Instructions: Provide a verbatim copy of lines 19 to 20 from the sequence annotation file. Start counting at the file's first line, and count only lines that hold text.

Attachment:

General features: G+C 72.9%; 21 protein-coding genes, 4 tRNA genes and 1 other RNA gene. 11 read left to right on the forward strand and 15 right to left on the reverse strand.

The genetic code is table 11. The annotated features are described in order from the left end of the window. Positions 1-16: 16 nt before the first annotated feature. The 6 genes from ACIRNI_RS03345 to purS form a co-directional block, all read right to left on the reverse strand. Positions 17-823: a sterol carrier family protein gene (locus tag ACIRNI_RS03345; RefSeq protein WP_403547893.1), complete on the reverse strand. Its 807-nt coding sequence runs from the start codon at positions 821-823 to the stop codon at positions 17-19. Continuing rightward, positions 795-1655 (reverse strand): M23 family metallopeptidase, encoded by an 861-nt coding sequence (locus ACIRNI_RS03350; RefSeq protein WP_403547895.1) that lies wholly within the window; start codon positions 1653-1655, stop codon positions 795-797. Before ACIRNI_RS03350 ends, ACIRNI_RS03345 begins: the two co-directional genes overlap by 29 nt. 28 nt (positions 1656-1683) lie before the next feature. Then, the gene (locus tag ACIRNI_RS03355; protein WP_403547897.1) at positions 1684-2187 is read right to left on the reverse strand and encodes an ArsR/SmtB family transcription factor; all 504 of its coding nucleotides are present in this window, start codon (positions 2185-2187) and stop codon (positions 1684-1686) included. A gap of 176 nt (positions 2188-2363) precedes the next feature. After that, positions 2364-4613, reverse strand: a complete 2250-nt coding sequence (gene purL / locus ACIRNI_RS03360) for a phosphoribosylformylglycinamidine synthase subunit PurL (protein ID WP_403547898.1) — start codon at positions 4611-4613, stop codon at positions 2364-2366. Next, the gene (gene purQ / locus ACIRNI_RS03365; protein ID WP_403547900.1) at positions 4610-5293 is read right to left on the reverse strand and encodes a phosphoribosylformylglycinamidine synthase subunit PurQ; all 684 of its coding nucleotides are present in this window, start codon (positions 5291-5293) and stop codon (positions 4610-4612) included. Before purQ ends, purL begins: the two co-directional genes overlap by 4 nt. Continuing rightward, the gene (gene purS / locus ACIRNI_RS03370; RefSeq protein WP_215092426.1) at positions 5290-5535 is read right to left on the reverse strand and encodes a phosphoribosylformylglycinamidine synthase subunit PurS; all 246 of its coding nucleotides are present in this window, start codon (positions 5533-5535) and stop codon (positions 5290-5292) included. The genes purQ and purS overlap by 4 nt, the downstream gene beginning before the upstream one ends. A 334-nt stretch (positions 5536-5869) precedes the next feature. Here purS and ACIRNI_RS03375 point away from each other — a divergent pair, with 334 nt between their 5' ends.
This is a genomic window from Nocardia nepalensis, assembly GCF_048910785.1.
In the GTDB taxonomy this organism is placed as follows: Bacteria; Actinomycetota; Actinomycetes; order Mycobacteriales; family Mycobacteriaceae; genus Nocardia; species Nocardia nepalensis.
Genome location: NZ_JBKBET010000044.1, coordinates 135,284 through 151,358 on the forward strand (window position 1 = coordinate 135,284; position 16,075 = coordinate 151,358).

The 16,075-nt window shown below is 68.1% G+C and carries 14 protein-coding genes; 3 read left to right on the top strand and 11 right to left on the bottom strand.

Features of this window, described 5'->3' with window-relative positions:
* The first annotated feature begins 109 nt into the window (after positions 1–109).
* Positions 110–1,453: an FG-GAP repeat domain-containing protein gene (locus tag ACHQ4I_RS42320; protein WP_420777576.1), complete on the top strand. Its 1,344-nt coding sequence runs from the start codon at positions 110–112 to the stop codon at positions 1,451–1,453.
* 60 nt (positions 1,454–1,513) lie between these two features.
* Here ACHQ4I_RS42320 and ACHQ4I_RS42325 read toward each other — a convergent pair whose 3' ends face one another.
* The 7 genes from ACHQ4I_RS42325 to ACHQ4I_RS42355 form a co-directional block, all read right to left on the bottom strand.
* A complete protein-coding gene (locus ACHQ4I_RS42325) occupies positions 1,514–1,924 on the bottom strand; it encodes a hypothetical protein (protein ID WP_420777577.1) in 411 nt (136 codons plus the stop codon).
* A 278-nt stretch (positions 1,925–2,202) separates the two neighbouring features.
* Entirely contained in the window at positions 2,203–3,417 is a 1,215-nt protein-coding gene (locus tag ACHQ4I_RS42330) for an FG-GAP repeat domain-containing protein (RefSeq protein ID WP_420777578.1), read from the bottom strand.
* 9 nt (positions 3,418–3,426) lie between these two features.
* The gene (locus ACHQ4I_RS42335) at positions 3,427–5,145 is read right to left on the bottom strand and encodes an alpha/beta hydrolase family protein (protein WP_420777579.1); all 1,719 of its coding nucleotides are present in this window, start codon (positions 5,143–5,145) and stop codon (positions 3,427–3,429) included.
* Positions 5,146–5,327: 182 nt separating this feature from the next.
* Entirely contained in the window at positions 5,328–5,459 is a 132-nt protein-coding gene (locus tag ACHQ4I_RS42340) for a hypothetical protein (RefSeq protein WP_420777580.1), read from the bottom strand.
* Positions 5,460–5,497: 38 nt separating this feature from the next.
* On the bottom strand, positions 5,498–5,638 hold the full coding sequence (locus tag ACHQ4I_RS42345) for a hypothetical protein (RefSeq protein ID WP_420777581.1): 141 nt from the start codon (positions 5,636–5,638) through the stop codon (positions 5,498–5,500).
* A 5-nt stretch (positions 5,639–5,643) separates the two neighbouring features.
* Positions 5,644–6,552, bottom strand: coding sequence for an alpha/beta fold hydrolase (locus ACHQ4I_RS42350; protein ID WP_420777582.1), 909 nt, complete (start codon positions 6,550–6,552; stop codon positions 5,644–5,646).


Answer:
* Entirely contained in the window at positions 5,328–5,459 is a 132-nt protein-coding gene (locus tag ACHQ4I_RS42340) for a hypothetical protein (RefSeq protein WP_420777580.1), read from the bottom strand.
* Positions 5,460–5,497: 38 nt separating this feature from the next.